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The world’s coldest town

  • Written by  Nick Middleton
  • Published in Explorers
Oymykon, the coldest inhabited place in the world Oymykon, the coldest inhabited place in the world
01 Aug
Nick Middleton travels to the world’s coldest town, where de-icing livestock is part of everyday life and everyone owns a pair of fur-lined mittens

You don’t need a sat nav to drive to Oymyakon. From Yakutsk you cross the Lena River and simply follow the M56 almost all of the way before taking a left at Tomtor for the final few kilometres. The journey takes two days of hard driving; two days of glistening landscapes, frozen rivers and untouched snow; two days of endless forest and breathtaking beauty; two days to penetrate the heart of Siberia and reach the coldest inhabited place on Earth.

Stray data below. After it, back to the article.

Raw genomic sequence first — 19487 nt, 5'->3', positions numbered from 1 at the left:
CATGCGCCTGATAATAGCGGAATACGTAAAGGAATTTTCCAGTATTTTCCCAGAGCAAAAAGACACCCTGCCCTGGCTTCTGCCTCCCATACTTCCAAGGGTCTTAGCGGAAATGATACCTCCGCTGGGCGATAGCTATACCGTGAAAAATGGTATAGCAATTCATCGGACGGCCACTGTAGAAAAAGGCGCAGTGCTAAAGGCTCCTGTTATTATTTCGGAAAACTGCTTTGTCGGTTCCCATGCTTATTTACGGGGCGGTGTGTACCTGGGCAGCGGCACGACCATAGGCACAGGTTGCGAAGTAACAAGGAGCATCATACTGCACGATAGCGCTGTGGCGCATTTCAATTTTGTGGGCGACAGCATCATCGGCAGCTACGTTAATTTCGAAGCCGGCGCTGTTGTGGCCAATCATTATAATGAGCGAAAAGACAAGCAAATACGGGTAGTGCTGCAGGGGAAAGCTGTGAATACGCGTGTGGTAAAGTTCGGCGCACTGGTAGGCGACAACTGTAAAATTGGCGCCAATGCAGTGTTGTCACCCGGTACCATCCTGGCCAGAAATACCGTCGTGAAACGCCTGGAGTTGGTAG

The beauty surprised me. Siberia isn’t known for its pleasant appearance. It’s always billed as a place of exile and hardship, a land of suffering. But for hour after hour, the wintry wonderland was bathed in a crisp, clean sunshine, presenting a continuous panorama of conifer trees wreathed in silence and snow.

As we left the flat plain of the mighty Lena, the road began to twist and turn, leading us into untouched hills and on towards the Verkhoyansk Mountains. Beneath their snow-clad peaks, the slopes became steeper and the valleys deeper.

Down in a valley, before a narrow wooden bridge, we stopped to pay our respects to the spirit of a hot spring beside the road. It was immediately obvious in the snowscape – a spot where the bank was shrouded in heavy mist.